Article Hindi

5 early hits of Bhagatram Batish

On the composer’s 45th death anniversary today (he died on 29 November 1973), we revisit his best-known songs scored together with younger brother Husnlal Batish.

Sonal Pandya

It’s a little known fact that the first music composer duo in the Hindi film scene were a pair of brothers named Bhagatram and Husnlal Batish. Credited as Husnlal Bhagatram, they arrived around the same time as Naushad and C Ramachandra but have not remained in public memory like their contemporaries.

The elder Batish, Bhagatram, struck out first as a solo composer for films like Bahadur Ramesh (1939), Midnight Mail (1939), Hatimtaai Ki Beti (1940) and Sandesha (1940). But upon the guidance and encouragement of their elder brother, Pandit Amarnath, they began composing for Prabhat Studios under a monthly contract of Rs500 each. It is said that they used to address each other as 'Professorji' and 'Panditji'.

Husnlal and Bhagatram began scoring together with Chand (1944), but within two decades separated and went their own ways. Husnlal, a talented violinist, gave up films and started teaching classical music. Bhagatram played the harmonium later for other music composers, including Laxmikant-Pyarelal.

Here are some of their more well-known hits.

1. 'Do Dilon Ko Yeh Duniya' — Chand (1944)

The hit song, 'Do Dilon Ko Yeh Duniya', sung by Manju, actor Karan Dewan's wife, was picturized on her younger brother Balakram. Lyricist Qamar Jalalabadi wrote all the songs on the album. The Prabhat film, directed by DD Kashyap, starred Prem Adib, Begum Para and Sitara Devi. Luckily for the brothers, their first venture together proved successful and paved the way for future hits.

2. 'Tere Nainon Ne Chori Kiya' — Pyar Ki Jeet (1948)

OP Dutta's successful romance starring Suraiya and Rehman featured many hit songs by the singing star, including 'Tere Nainon Ne Chori Kiya'. Once again, Qamar Jalalabadi was the lyricist. The soundtrack also boasted of a popular Mohammed Rafi solo 'Ek Dil Ke Tukde Hazaar Huye'.

Interestingly, Shankar Singh Raghuvanshi (of the popular composer duo Shankar-Jaikishan) assisted the brothers on their songs and even played the tabla for a few compositions. Soon, he branched out to form another composer duo with Jaikishan with Raj Kapoor's Barsaat (1949).

3. 'Chup Chup Khade Ho' — Bari Bahen (1949)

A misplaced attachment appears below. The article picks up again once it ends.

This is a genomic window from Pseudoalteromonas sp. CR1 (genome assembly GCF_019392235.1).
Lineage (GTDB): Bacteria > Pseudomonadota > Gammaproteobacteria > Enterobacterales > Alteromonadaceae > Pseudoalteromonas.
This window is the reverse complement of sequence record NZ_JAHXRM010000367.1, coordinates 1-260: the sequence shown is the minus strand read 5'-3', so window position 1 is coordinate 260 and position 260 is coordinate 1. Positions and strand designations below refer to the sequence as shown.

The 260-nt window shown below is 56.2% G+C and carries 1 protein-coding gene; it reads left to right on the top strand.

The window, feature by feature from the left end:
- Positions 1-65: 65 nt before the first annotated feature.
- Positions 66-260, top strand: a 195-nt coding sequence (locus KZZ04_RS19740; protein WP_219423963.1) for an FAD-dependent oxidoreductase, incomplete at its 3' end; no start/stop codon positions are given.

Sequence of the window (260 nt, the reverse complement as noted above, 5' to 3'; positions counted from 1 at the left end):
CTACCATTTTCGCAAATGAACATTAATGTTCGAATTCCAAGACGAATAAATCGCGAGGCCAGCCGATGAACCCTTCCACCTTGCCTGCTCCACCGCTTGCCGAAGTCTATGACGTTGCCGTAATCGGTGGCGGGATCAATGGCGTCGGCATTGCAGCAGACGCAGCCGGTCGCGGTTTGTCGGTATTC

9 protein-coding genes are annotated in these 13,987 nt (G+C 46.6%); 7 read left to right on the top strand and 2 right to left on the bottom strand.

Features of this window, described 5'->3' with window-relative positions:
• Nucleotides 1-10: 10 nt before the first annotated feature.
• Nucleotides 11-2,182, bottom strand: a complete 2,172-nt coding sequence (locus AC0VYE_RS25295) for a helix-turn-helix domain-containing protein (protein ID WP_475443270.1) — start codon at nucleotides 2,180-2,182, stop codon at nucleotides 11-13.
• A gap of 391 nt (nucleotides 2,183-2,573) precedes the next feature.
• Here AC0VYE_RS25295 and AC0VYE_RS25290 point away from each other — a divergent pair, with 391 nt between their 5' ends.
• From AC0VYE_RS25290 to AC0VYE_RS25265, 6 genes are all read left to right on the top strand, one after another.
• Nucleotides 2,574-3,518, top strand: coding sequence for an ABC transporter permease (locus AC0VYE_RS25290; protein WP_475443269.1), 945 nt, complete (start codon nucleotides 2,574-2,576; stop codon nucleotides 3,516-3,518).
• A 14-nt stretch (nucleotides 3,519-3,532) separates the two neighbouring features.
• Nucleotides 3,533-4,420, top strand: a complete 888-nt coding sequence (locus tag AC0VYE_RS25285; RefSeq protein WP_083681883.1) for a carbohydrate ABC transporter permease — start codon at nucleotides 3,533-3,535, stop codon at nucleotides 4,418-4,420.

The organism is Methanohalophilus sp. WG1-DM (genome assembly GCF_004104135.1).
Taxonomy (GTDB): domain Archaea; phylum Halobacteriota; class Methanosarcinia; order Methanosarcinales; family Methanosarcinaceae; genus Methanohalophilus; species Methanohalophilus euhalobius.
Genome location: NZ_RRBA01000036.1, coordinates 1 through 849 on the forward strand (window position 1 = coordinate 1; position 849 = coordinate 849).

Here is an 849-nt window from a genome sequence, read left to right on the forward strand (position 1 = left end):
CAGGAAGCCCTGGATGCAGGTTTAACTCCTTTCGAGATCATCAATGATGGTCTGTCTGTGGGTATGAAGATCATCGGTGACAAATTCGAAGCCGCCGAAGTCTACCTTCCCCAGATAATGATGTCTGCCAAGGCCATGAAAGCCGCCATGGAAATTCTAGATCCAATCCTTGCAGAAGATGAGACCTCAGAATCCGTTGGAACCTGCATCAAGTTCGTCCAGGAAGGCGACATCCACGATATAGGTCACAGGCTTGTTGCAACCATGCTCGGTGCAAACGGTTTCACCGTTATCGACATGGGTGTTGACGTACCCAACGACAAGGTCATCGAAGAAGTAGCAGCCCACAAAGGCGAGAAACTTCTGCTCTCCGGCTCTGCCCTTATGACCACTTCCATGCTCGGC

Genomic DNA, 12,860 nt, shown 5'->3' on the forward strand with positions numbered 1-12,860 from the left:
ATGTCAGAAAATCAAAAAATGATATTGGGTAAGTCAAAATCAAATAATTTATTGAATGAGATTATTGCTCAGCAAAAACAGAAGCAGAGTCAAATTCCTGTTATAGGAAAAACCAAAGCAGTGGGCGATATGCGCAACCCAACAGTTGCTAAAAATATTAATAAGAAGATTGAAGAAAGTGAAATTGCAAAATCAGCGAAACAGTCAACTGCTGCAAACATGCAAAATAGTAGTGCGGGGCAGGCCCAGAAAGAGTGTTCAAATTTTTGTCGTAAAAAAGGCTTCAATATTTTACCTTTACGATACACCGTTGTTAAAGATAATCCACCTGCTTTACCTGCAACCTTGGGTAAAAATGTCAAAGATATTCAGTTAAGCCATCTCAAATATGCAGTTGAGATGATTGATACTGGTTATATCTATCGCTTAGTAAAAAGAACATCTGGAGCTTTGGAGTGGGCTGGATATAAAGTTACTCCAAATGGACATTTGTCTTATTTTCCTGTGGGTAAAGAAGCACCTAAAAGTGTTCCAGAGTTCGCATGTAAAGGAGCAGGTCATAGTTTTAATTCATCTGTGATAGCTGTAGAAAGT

Another superhit soundtrack was DD Kashyap's Bari Bahen with the popular pair of Rehman and Suraiya. While the actress sang most of the songs, the one that has stood the test of time and been repeated in films and Antakshari competitions has been 'Chup Chup Khade Ho'. A rare female duet featuring Lata Mangeshkar and Premlata, the song written by Qamar Jalalabadi was playful and catchy and gave the upcoming Mangeshkar an opportunity to shine in Suraiya's presence.

4. 'Hum Ne Samjha Tha Apna Bhi Hoga Koi' — Naach (1949)

Initially Mohammed Rafi sang for the brothers the non-film song tribute to Mahatma Gandhi after his assassination, 'Suno Suno Ae Duniyawalon Bapu Ki Yeh Amar Kahani'. He got ample opportunity with Husnlal Bhagaratram with songs like 'Ek Dil Ke Tukde Hazaar Huye' from Pyar Ki Jeet (1948).

In the film Naach (1949), directed by Ravindra Dave, starring Suraiya and Shyam, Rafi sang with both Suraiya and Lata Mangeshkar. The heartfelt 'Hum Ne Samjha Tha Apna Bhi Hoga Koi' was right up his alley.

5. ‘Bekaraar Hai Koi’ — Shama Parwana (1954)

The romantic duet by Suraiya and Mohammed Rafi, picturized on Suraiya and Shammi Kapoor, was another enchanting rendtition by the singers. The tragic Shama Parwana featured Kapoor as the poet Gul Mirza and Suraiya as the poetess Aalam Meherbano. Naturally, the soundtrack of 12 songs showed off their interactions in the film.

Though the film didn't do well at the box office, the music of Husnlal Bhagatram was appreciated. A year later, the makers of the Egyptian film Madraset al-Banat (1955) are said to have copied a song from Shama Parwana, 'Shyame Bahar Aayi', into their film.